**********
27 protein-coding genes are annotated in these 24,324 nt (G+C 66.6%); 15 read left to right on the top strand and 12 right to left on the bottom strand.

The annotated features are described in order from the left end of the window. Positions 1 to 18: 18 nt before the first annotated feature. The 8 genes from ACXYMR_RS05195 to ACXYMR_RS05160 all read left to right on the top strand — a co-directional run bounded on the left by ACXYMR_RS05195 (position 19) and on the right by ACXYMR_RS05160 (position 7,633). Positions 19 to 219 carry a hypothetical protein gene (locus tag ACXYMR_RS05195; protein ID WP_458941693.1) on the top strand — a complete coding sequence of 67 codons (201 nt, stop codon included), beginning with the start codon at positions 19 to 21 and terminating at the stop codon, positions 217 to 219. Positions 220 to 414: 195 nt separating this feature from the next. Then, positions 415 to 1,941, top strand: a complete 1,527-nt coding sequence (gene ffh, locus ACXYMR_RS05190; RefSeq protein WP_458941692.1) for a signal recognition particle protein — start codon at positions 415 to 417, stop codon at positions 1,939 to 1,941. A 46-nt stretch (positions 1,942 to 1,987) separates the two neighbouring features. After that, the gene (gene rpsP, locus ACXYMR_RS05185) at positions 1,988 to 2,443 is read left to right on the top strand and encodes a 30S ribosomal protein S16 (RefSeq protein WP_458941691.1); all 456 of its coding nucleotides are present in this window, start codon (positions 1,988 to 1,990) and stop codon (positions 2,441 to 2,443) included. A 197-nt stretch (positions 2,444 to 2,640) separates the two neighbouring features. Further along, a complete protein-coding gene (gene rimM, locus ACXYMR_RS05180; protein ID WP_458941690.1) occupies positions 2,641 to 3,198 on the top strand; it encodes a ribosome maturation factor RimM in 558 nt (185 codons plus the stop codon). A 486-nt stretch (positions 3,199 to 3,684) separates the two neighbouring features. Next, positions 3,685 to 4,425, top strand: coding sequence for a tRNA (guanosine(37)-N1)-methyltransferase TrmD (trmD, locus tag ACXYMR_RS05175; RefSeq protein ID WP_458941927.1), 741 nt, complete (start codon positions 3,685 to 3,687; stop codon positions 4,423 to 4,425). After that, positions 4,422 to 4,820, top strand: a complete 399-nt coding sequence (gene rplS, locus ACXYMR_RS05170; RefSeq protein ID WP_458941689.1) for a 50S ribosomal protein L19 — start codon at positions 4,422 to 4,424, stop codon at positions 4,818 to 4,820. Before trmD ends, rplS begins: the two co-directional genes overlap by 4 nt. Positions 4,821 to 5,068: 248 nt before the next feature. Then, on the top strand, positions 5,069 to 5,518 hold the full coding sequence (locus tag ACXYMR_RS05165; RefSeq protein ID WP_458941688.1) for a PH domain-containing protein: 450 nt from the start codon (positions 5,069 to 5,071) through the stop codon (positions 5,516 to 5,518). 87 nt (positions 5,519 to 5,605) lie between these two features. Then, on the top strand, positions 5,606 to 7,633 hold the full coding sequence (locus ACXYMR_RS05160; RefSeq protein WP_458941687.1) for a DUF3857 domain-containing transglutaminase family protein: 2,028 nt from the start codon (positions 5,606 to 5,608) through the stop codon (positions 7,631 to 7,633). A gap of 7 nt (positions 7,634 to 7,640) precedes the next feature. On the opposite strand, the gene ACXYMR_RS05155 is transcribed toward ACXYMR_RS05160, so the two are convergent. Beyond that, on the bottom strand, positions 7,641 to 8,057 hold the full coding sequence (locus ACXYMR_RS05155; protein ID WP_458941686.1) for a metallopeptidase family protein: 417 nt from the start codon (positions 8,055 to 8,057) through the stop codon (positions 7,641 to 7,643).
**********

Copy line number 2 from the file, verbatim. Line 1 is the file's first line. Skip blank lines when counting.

The annotated features are described in order from the left end of the window. Positions 1 to 18: 18 nt before the first annotated feature. The 8 genes from ACXYMR_RS05195 to ACXYMR_RS05160 all read left to right on the top strand — a co-directional run bounded on the left by ACXYMR_RS05195 (position 19) and on the right by ACXYMR_RS05160 (position 7,633). Positions 19 to 219 carry a hypothetical protein gene (locus tag ACXYMR_RS05195; protein ID WP_458941693.1) on the top strand — a complete coding sequence of 67 codons (201 nt, stop codon included), beginning with the start codon at positions 19 to 21 and terminating at the stop codon, positions 217 to 219. Positions 220 to 414: 195 nt separating this feature from the next. Then, positions 415 to 1,941, top strand: a complete 1,527-nt coding sequence (gene ffh, locus ACXYMR_RS05190; RefSeq protein WP_458941692.1) for a signal recognition particle protein — start codon at positions 415 to 417, stop codon at positions 1,939 to 1,941. A 46-nt stretch (positions 1,942 to 1,987) separates the two neighbouring features. After that, the gene (gene rpsP, locus ACXYMR_RS05185) at positions 1,988 to 2,443 is read left to right on the top strand and encodes a 30S ribosomal protein S16 (RefSeq protein WP_458941691.1); all 456 of its coding nucleotides are present in this window, start codon (positions 1,988 to 1,990) and stop codon (positions 2,441 to 2,443) included. A 197-nt stretch (positions 2,444 to 2,640) separates the two neighbouring features. Further along, a complete protein-coding gene (gene rimM, locus ACXYMR_RS05180; protein ID WP_458941690.1) occupies positions 2,641 to 3,198 on the top strand; it encodes a ribosome maturation factor RimM in 558 nt (185 codons plus the stop codon). A 486-nt stretch (positions 3,199 to 3,684) separates the two neighbouring features. Next, positions 3,685 to 4,425, top strand: coding sequence for a tRNA (guanosine(37)-N1)-methyltransferase TrmD (trmD, locus tag ACXYMR_RS05175; RefSeq protein ID WP_458941927.1), 741 nt, complete (start codon positions 3,685 to 3,687; stop codon positions 4,423 to 4,425). After that, positions 4,422 to 4,820, top strand: a complete 399-nt coding sequence (gene rplS, locus ACXYMR_RS05170; RefSeq protein ID WP_458941689.1) for a 50S ribosomal protein L19 — start codon at positions 4,422 to 4,424, stop codon at positions 4,818 to 4,820. Before trmD ends, rplS begins: the two co-directional genes overlap by 4 nt. Positions 4,821 to 5,068: 248 nt before the next feature. Then, on the top strand, positions 5,069 to 5,518 hold the full coding sequence (locus tag ACXYMR_RS05165; RefSeq protein ID WP_458941688.1) for a PH domain-containing protein: 450 nt from the start codon (positions 5,069 to 5,071) through the stop codon (positions 5,516 to 5,518). 87 nt (positions 5,519 to 5,605) lie between these two features. Then, on the top strand, positions 5,606 to 7,633 hold the full coding sequence (locus ACXYMR_RS05160; RefSeq protein WP_458941687.1) for a DUF3857 domain-containing transglutaminase family protein: 2,028 nt from the start codon (positions 5,606 to 5,608) through the stop codon (positions 7,631 to 7,633). A gap of 7 nt (positions 7,634 to 7,640) precedes the next feature. On the opposite strand, the gene ACXYMR_RS05155 is transcribed toward ACXYMR_RS05160, so the two are convergent. Beyond that, on the bottom strand, positions 7,641 to 8,057 hold the full coding sequence (locus ACXYMR_RS05155; protein ID WP_458941686.1) for a metallopeptidase family protein: 417 nt from the start codon (positions 8,055 to 8,057) through the stop codon (positions 7,641 to 7,643).